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Showing posts from November, 2012

Art and technology - dual sides of photography

Scientists are technical by nature. After all, they have to deal with data that must be carefully recorded in order to be replicated. Science is objective, structured and methodology paves the road for results. Artists tend to be the antithesis to that rigorous type of thinking, often relying on feeling and flow with plenty of room for interpretation. Results are subjective and different people will interpret artistic work differently. Both disciplines have their set of rules and, once understood, can be manipulated according to the desired results. Regardless of all that, we can definitely state that science and art are polar opposites in the way our brain deals with them. We can also state that photography definitely has a foot in the realms of both science and art. The reason I bring this up is because I had an interesting conversation with JD, a group member I had the good fortune of going to the American Model Photo Shoot in NYC.

American Photo Model Shoot - Review

American Photography Magazine, along with Sigma Corporation, hosted their annual Model Shoot in New York City this past Saturday. The event opened with registration at 8am and continued until the modeling lights were shut down at 4pm. It made for a long, exhausting day of shooting that was by far one of the most fun experiences I've had. It was also a frustrating experience. It was fun and exciting because I had the opportunity to shoot New York models in New York. Not that being New York models or taking photos in New York somehow make the models or the photos any better. Frankly, they weren't any more professional or beautiful than models I have shot here in Connecticut. However, I do love getting into the city and for me, personally, that was one of the reasons for attending this event.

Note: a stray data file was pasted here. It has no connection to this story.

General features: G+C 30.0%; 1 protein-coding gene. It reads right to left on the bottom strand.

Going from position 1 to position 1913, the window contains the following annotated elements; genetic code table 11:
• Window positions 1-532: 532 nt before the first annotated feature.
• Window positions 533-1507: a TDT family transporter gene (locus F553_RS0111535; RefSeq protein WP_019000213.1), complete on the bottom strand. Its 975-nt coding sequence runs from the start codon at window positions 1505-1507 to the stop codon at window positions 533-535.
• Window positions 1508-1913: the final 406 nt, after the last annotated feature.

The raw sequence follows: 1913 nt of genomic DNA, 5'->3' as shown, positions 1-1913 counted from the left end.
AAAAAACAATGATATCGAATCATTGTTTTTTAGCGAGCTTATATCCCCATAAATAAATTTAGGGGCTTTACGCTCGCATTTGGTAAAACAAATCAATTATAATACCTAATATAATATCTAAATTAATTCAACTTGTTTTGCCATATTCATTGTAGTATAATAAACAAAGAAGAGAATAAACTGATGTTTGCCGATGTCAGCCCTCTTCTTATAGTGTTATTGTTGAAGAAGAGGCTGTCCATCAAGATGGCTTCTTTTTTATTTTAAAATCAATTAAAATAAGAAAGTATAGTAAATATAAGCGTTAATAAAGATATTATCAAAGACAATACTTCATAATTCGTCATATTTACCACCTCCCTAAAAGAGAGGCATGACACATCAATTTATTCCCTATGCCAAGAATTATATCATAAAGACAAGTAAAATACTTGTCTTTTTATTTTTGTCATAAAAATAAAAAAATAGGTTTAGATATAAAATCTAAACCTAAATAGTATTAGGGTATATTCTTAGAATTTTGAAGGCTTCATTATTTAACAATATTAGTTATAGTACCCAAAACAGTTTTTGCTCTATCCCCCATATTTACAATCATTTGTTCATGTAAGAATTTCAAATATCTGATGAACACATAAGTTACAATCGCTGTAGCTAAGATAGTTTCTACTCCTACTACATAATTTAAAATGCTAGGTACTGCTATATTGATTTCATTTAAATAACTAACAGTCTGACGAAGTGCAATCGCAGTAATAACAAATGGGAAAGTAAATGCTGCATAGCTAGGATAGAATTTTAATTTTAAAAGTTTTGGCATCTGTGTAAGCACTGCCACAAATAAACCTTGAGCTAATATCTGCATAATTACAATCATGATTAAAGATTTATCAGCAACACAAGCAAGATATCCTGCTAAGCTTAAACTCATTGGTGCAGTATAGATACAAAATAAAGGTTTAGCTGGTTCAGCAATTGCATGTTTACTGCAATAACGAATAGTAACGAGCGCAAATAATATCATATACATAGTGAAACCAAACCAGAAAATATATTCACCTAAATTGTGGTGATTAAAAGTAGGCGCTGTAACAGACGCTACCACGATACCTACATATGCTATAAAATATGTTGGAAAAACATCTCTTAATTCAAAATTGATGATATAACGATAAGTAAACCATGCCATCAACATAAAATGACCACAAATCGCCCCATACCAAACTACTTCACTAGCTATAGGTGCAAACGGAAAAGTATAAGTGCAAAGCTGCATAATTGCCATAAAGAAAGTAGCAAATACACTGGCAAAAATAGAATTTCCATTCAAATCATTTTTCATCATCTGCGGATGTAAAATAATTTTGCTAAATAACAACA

When the muse stops whispering

"My name is J_ and I am looking for new locations for family portraits in the area. I've taken pictures in town, around the walking trails, at the park and beach. I've even taken pictures at the (insert landmark here)... but I am bored and would like to try a new location. Do you have any recommendations?" I thought I would share this email with you because we, as photographers, have been there. Probably more than once. It feels like that little muse of inspiration has stopped whispering in our ears and suddenly everything we do seems uninspired. While at first glance the above request seems straight forward, there are several layers that I feel can be addressed. On the surface I could easily reply back with any number of places I have come across in the past or perhaps some suggestions based on feedback from others. However, I feel any list would be arbitrary as there are so many factors involved; previous visits, personal taste, her family's tastes,


A moment of embarrassment a lifetime of memories

Anyone who has ever held up a camera to snap a photo of someone has heard these words; "Please don't. I look awful!" "Put that camera down. I hate having my picture taken." These, and other similar remarks, are usually followed with some desperate move to block, or otherwise obscure, the lens. The resulting image is a failed attempt at what could have been a nicer picture. All because the subject felt self-conscious or embarrassed by being in front of the camera.